Revisiting one of my favorite little spots in my neighborhood in this edition of Faces of New York. Today we have the white terra-cotta façade of 36 Gramercy Park East adjacent the dark, shaded sandstone of number 34. Both buildings are residential blocks, and are, according to Wikipedia, among the first apartment buildings in the city. They have both played home to the rich and famous, most recently Jimmy Fallon in number 34. Such greats as James Cagney and Gregory Peck also lived in number 34, and to go along with the circus that is New York, Alfred Ringling (one of 7 Ringling Brothers) used to reside in number 36 (where they have chambers in lieu of bedrooms).
Number 34 is supposedly the oldest cooperative condominium building in the city. If you aren’t from New York and are from a part of the country with sane and affordable property norms, you’ve heard of a co-op. A farmer’s co-op. A cooperative grocery store. This is not the same thing as a New York co-op. In New York and a few other places, a co-op is a residential building made up of condominiums, flats, apartments, etc., where there is a co-op board. Sound familiar? Think of the most restrictive, nit-picky and asinine neighborhood association or condo board and you’ll get close to some of the co-op horror stories out there. As the saying goes, you can’t pick your family but you can pick your friends. Or your neighbors, if you live in a co-op.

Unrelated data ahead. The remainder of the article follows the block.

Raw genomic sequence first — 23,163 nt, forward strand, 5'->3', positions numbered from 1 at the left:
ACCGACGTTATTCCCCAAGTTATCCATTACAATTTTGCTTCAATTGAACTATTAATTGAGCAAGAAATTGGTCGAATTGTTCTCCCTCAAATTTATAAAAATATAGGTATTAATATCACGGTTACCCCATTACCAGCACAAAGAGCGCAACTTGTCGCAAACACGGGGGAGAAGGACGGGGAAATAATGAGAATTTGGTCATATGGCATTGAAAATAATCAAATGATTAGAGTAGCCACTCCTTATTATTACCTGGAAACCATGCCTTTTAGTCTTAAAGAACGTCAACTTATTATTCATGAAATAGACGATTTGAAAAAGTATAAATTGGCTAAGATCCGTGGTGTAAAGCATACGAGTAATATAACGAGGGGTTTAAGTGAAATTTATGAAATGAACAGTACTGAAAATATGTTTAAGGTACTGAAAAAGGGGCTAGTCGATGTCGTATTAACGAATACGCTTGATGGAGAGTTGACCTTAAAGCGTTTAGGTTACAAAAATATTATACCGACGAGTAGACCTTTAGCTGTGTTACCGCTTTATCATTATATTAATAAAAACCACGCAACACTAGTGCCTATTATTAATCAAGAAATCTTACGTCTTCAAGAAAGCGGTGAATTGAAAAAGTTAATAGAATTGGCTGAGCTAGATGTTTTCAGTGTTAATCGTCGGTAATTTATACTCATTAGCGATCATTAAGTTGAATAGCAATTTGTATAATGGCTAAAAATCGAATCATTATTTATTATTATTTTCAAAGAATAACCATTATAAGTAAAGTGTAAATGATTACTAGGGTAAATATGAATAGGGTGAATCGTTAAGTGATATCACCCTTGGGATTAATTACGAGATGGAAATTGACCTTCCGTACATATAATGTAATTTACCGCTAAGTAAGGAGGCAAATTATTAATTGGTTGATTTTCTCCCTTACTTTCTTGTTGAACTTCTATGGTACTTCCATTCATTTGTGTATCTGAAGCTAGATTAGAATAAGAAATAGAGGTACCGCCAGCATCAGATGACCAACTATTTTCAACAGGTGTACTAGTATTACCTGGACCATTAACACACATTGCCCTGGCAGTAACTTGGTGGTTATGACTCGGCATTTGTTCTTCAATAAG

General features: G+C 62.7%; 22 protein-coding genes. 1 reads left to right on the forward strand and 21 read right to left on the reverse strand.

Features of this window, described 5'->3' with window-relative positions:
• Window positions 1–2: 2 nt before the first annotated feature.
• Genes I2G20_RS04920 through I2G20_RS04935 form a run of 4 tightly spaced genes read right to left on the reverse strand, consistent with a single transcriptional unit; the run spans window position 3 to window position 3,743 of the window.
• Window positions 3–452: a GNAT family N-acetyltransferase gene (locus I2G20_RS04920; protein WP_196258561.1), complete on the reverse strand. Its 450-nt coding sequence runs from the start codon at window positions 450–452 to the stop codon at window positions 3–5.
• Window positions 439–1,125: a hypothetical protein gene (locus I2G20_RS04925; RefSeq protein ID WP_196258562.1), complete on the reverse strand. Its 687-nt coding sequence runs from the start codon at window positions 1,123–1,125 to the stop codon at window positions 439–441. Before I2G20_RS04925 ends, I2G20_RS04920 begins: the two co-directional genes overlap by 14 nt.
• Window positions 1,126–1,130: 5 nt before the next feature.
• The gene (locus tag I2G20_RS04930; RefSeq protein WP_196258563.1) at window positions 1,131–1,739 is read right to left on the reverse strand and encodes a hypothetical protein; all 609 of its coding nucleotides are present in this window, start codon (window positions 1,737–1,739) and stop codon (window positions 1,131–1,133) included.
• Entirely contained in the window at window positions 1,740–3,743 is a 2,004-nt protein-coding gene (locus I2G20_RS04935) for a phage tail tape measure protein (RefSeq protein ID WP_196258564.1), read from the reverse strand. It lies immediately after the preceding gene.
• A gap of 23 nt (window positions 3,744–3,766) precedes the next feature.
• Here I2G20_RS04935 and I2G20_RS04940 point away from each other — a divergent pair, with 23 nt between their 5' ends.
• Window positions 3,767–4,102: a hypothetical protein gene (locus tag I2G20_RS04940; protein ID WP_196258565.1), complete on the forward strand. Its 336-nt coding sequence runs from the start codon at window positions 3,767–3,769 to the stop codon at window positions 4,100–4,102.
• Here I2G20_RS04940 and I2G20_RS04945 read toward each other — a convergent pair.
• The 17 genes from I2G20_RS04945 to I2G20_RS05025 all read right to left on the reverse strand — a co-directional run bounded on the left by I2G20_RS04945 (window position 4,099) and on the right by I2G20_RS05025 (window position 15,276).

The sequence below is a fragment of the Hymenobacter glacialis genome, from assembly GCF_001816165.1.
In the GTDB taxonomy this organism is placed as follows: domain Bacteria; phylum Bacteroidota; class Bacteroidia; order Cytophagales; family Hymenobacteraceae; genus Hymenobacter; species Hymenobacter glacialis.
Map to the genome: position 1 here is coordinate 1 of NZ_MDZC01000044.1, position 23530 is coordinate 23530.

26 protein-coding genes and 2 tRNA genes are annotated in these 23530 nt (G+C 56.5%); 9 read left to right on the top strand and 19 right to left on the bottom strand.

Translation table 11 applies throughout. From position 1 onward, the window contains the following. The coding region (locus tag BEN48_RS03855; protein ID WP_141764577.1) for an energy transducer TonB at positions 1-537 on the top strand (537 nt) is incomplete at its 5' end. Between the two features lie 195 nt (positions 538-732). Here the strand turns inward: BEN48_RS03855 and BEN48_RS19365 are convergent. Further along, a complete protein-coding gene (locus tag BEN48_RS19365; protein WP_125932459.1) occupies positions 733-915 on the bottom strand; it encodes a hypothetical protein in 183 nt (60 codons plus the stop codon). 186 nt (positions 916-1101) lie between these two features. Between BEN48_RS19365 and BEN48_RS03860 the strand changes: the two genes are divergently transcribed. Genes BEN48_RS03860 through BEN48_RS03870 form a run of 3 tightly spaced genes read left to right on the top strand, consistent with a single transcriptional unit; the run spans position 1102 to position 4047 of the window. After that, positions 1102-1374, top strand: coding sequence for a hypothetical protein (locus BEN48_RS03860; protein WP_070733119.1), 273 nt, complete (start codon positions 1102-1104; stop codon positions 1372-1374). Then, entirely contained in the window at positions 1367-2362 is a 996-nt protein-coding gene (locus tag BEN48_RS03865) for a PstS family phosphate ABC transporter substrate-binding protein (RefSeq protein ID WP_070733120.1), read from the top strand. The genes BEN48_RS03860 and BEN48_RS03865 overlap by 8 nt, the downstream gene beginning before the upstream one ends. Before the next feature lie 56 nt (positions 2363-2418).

Rather, they get to pick you.
Then your neighbors can approve your purchase… and your paint colors, and any renovation that may affect the other units’ listing prices. So, Mrs. Smith, let’s say, has a lot of pull on the board, and she’s not a fan of brown. Mrs. Smith gets to naysay a young couple’s modern, classy paint scheme because, well, too much brown. So sorry.
Where in other cities, renters look for apartments on Craigslist and condos are a dime a dozen, New Yorkers will often lay out thousands for a broker just to rent a place, or go through a co-op board for the privilege of paying millions of dollars to buy the (tiny, tiny) home of their dreams. At 34 or 36 Gramercy Park East, you may have paid millions for your pad, but at least the views are nice. And you do get a much-sought-after key to Gramercy Park.